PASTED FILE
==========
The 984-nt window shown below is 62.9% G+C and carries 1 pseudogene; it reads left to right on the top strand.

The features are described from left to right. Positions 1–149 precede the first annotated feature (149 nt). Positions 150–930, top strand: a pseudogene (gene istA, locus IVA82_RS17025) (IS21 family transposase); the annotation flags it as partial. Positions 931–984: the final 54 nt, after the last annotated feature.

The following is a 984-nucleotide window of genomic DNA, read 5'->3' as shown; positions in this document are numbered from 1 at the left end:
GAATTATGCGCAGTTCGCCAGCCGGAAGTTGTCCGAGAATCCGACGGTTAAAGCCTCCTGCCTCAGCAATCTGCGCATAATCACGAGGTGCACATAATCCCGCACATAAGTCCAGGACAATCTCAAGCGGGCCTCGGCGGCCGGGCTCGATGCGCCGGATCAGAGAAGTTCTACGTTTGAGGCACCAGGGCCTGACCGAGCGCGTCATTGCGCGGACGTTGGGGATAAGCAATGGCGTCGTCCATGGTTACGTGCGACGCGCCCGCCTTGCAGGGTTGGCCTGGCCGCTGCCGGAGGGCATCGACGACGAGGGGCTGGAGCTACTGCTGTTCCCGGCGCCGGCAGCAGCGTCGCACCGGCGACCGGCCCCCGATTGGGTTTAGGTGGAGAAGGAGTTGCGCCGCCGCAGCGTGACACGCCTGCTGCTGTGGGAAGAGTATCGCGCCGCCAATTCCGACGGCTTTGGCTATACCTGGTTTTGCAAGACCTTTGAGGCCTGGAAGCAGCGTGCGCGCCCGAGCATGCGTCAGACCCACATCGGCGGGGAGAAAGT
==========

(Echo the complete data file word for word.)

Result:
The 984-nt window shown below is 62.9% G+C and carries 1 pseudogene; it reads left to right on the top strand.

The features are described from left to right. Positions 1–149 precede the first annotated feature (149 nt). Positions 150–930, top strand: a pseudogene (gene istA, locus IVA82_RS17025) (IS21 family transposase); the annotation flags it as partial. Positions 931–984: the final 54 nt, after the last annotated feature.

The following is a 984-nucleotide window of genomic DNA, read 5'->3' as shown; positions in this document are numbered from 1 at the left end:
GAATTATGCGCAGTTCGCCAGCCGGAAGTTGTCCGAGAATCCGACGGTTAAAGCCTCCTGCCTCAGCAATCTGCGCATAATCACGAGGTGCACATAATCCCGCACATAAGTCCAGGACAATCTCAAGCGGGCCTCGGCGGCCGGGCTCGATGCGCCGGATCAGAGAAGTTCTACGTTTGAGGCACCAGGGCCTGACCGAGCGCGTCATTGCGCGGACGTTGGGGATAAGCAATGGCGTCGTCCATGGTTACGTGCGACGCGCCCGCCTTGCAGGGTTGGCCTGGCCGCTGCCGGAGGGCATCGACGACGAGGGGCTGGAGCTACTGCTGTTCCCGGCGCCGGCAGCAGCGTCGCACCGGCGACCGGCCCCCGATTGGGTTTAGGTGGAGAAGGAGTTGCGCCGCCGCAGCGTGACACGCCTGCTGCTGTGGGAAGAGTATCGCGCCGCCAATTCCGACGGCTTTGGCTATACCTGGTTTTGCAAGACCTTTGAGGCCTGGAAGCAGCGTGCGCGCCCGAGCATGCGTCAGACCCACATCGGCGGGGAGAAAGT